• explore how transnational and decolonising research and theories can support the ALL’s Decolonise Secondary MFL Special Interest Group’s work to equip language teachers to meet the academic, emotional, spiritual, moral, social and aesthetic needs of all of their young learners;
    • develop a model for Modern Languages researchers to work collaboratively with educational practitioners to foster more critical and inclusive approaches among secondary MFL teachers and pupils.

    Applicants will require knowledge of one of the main languages taught in the English Modern Foreign Languages (MFL) curriculum (preferably French and/or Spanish). While applicants would normally be expected to hold a Masters degree, we also encourage those with alternative qualifications (such as PGCE) and/or other relevant experience in a Modern Languages classroom.

    Black and Global Majority candidates are particularly encouraged to apply

    For queries specific to the project, please contact the project’s lead supervisor Joseph Ford on


  • ‘Lost for words’: semantic search in the Find Case Law service of The National Archives

    CDA in collaboration between King’s College London and The National Archives

    Primary academic supervisor: Dr Barbara McGillivray (King’s College London)
    Collaborative Partner supervisor: Nicki Welch (The National Archives)
    Collaborative Partner lead contact: Rose Rees Jones (The National Archives)
    Secondary academic supervisor: Dr Niccolò Ridi (King’s College London)
    Co-academic supervisor: Marton Ribary (Royal Holloway University of London)

    Access to case law is vital for safeguarding the constitutional right of access to justice. It enables members of the public to understand their position when facing litigation and to scrutinise court judgements. Since April 2022, UK court and tribunal decisions are preserved by The National Archives’ Find Case Law service as freely accessible online public records. This project seeks to improve Find Case Law by enhancing it with meaning-sensitive (semantic) search functionality. It will study how individuals without legal training use language to navigate court judgments and it will develop tools to facilitate this navigation. In most digital cultural heritage catalogues, while we can search for words within the metadata describing their records, we cannot search for records based on the meaning of words contained within these records, for examples the different words to refer to “knife crime”. Therefore, users’ access to collection is determined by their ability to articulate their information need precisely. Recent advances in natural language processing unlock new possibilities for querying documents via state-of-the-art semantic search. Incorporating such search capabilities in the Find Case Law collection is crucial for democratising access to digital collections, helping expose the social impact of how the law is written.

    Skills required


    • Experience with Natural Language Processing research and applied work, including developing new tools.
    • Interest in working with UK case law for improving access to justice


    • Background in law or legal research.
    • Experience working with digital archives
    • Knowledge of User experience (UX) research
    • Knowledge of lexical semantics.
    • Experience with semantic search.
    • Experience with NLP applied to legal texts.

    For queries specific to the project, please contact the project’s lead supervisor Barbara McGillivray on

  • Commonplacing Health and the Body in Early Modern England

    CDA in collaboration between University College London and Wellcome Collection

    Academic co-supervisor: Dr Elaine Leong (University College London)
    Academic co-supervisor: Prof. Angus Gowland (University College London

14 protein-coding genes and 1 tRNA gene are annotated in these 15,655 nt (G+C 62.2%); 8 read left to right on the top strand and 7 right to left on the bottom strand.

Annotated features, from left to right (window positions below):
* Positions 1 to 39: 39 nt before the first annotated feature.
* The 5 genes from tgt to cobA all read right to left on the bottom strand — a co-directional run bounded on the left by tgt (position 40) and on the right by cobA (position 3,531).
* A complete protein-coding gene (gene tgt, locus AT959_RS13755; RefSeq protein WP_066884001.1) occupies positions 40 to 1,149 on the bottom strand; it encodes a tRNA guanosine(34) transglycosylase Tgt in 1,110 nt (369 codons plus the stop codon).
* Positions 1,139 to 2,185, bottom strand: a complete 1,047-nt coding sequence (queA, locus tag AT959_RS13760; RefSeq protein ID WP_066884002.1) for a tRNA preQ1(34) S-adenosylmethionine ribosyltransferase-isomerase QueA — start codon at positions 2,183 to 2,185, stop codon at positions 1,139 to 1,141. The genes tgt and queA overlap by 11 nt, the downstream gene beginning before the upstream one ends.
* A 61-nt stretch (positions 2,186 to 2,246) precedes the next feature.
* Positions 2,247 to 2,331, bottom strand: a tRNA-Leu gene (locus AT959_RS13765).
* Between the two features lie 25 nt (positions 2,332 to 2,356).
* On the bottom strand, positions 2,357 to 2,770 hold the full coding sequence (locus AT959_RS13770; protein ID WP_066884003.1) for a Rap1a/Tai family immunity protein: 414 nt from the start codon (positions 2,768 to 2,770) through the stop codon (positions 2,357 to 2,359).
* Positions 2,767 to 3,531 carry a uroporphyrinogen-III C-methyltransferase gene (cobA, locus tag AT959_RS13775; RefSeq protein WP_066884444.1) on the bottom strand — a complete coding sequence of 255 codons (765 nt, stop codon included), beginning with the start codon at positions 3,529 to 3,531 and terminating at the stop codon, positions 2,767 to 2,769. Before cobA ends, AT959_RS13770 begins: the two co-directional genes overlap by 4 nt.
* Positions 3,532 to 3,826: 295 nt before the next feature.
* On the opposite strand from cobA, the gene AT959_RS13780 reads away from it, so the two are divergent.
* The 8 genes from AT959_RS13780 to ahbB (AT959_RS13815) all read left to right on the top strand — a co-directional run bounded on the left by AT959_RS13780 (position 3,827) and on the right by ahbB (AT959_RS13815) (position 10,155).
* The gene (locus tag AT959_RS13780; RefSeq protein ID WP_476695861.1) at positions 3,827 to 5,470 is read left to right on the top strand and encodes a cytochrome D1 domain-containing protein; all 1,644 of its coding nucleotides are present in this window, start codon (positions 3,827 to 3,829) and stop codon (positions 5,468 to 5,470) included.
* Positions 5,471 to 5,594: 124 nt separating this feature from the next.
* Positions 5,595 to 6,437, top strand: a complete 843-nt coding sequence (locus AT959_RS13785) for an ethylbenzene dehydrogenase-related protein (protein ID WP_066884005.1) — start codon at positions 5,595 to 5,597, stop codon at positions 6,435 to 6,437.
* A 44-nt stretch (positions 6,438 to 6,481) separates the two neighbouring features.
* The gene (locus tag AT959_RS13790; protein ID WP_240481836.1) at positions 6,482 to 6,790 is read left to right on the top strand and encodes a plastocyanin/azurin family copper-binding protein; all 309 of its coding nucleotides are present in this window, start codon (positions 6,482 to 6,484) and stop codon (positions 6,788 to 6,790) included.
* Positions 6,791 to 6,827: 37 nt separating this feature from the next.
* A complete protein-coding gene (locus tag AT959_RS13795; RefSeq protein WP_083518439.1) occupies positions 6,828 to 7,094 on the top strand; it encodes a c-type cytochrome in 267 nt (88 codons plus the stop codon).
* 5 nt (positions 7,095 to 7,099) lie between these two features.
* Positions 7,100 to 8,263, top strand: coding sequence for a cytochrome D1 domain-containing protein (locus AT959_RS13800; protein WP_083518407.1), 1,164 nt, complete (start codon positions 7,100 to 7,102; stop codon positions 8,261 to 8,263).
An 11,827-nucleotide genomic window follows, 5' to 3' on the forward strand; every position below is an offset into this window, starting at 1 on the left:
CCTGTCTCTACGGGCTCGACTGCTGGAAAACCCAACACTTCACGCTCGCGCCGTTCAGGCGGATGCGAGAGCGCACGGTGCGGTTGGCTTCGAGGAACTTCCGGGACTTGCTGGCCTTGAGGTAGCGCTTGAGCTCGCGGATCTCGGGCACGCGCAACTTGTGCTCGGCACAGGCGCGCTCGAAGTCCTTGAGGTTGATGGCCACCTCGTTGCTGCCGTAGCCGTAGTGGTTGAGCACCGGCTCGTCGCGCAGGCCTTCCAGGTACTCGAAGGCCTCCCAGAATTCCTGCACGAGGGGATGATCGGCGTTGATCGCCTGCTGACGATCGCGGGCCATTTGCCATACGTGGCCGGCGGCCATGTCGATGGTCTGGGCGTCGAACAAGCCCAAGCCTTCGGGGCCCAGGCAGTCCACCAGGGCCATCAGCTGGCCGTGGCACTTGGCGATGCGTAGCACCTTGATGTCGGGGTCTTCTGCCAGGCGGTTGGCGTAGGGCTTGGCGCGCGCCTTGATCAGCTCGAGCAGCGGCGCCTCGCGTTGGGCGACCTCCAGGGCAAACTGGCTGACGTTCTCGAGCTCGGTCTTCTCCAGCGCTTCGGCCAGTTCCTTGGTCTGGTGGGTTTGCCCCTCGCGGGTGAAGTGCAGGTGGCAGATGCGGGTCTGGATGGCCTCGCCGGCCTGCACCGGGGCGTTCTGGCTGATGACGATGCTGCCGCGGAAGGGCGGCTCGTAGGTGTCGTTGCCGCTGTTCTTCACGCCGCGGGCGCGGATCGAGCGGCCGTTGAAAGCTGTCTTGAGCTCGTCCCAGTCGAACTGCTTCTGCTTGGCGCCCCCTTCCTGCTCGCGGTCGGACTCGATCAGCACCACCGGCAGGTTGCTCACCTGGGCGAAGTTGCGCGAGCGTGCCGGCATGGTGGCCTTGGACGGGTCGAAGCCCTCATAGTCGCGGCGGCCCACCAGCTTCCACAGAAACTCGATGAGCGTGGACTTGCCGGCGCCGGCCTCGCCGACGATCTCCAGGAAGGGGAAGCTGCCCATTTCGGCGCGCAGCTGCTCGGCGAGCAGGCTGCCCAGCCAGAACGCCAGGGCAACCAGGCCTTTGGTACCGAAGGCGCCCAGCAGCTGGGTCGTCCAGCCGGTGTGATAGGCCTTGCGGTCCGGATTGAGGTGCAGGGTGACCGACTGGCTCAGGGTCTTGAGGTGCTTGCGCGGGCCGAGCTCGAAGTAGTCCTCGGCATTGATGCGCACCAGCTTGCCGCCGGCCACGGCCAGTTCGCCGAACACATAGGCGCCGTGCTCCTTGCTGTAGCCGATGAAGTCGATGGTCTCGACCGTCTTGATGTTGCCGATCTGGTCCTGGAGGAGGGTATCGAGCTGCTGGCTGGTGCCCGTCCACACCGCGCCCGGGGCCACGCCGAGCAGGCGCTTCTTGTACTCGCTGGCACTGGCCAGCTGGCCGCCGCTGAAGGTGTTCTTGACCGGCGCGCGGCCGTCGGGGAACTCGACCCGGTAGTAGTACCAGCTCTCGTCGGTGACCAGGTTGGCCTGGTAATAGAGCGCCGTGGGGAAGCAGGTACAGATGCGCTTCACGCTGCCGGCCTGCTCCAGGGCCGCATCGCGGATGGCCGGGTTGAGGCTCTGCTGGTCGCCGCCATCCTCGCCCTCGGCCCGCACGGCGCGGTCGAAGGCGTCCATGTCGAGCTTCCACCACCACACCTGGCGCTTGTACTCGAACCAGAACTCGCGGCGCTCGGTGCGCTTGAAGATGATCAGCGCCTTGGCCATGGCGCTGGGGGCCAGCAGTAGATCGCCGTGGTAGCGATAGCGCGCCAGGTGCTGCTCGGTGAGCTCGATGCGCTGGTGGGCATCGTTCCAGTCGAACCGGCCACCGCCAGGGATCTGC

Collaborative Partner lead contact: Elma Brenner (Wellcome Collection)
    Collaborative Partner supervisor: Julia Nurse (Wellcome Collection)

    ‘An hymn in sickness’ from the commonplace book of Martha Hodges, Ms.2844, f.47, Wellcome Collection, Public Domain Mark

    Matters of health and the body were everyday preoccupations for early modern people, and many collected health information into personalised handwritten notebooks. Hundreds of these notebooks survive in the archives offering valuable opportunities to explore quotidian ideas about sickness and health. Centred on the rich corpus of handwritten medical notebooks in the Wellcome Collection, this project investigates how early modern men and women engaged with health information across communication media and created customised compendia of medical knowledge to suit their needs. It aims to recover diverse and individual perspectives of health and the body in early modern England and gain insight on the impact of past library cataloguing practices in constructing gender and epistemic boundaries. The student will conduct a scoping survey of such texts in the collection and select a handful of rich examples on which to undertake more in-depth research. Experience will be gained in working in an archive, library and museum setting including object handling, cataloguing practices and public engagement. The student’s research will contribute to revising the existing catalogue entries and will reveal the relevance of past practices of documenting health to our present and future. Some of the medical notebooks contain passages written in Latin, Italian, French or German. As such, the student should either have working knowledge of one of these languages or be open to gaining further skills in this area. Funded language and palaeography training will be provided.

    For queries specific to the project, please contact the project’s lead supervisor Elaine Leong on

  • Gender, Culture and Class Structure: The influence of women on the RAF’s development in the early 20th Century

    CDA in collaboration between King’s College London and Royal Air Force Museum

    Primary academic supervisor: Dr David Jordan (Freeman Air & Space Institute, Defence Studies Department, King’s College London)
    Secondary academic supervisor: Prof. David Edgerton (Department of History, King’s College London)
    Collaborative Partner lead contact: Harry Raffal Dr Harry Raffal (Royal Air Force Museum London)
    Dr Sophy Antrobus (Research Fellow, Freeman Air & Space Institute, King’s College London)

    Commandant Dame Helen Gwynne-Vaughan (Credit: Royal Air Force Museum)